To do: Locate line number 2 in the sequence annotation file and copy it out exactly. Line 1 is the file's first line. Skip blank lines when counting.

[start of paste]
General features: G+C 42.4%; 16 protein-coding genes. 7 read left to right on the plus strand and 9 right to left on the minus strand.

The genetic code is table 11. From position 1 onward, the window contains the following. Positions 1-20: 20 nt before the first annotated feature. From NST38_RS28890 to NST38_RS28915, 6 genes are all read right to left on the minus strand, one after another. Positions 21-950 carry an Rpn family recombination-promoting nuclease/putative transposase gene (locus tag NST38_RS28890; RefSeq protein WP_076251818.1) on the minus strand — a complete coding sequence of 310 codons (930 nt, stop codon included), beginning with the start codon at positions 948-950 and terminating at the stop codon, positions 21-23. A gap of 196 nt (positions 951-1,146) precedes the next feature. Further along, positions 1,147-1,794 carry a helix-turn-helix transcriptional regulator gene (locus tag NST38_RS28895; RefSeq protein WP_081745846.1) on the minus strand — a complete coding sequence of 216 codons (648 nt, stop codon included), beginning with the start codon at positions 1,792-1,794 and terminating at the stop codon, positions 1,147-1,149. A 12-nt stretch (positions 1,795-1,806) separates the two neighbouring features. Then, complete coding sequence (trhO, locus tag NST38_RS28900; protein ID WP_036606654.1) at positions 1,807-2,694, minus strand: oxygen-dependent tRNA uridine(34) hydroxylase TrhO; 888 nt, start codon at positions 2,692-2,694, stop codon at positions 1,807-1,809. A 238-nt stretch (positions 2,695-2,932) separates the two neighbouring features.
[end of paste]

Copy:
The genetic code is table 11. From position 1 onward, the window contains the following. Positions 1-20: 20 nt before the first annotated feature. From NST38_RS28890 to NST38_RS28915, 6 genes are all read right to left on the minus strand, one after another. Positions 21-950 carry an Rpn family recombination-promoting nuclease/putative transposase gene (locus tag NST38_RS28890; RefSeq protein WP_076251818.1) on the minus strand — a complete coding sequence of 310 codons (930 nt, stop codon included), beginning with the start codon at positions 948-950 and terminating at the stop codon, positions 21-23. A gap of 196 nt (positions 951-1,146) precedes the next feature. Further along, positions 1,147-1,794 carry a helix-turn-helix transcriptional regulator gene (locus tag NST38_RS28895; RefSeq protein WP_081745846.1) on the minus strand — a complete coding sequence of 216 codons (648 nt, stop codon included), beginning with the start codon at positions 1,792-1,794 and terminating at the stop codon, positions 1,147-1,149. A 12-nt stretch (positions 1,795-1,806) separates the two neighbouring features. Then, complete coding sequence (trhO, locus tag NST38_RS28900; protein ID WP_036606654.1) at positions 1,807-2,694, minus strand: oxygen-dependent tRNA uridine(34) hydroxylase TrhO; 888 nt, start codon at positions 2,692-2,694, stop codon at positions 1,807-1,809. A 238-nt stretch (positions 2,695-2,932) separates the two neighbouring features.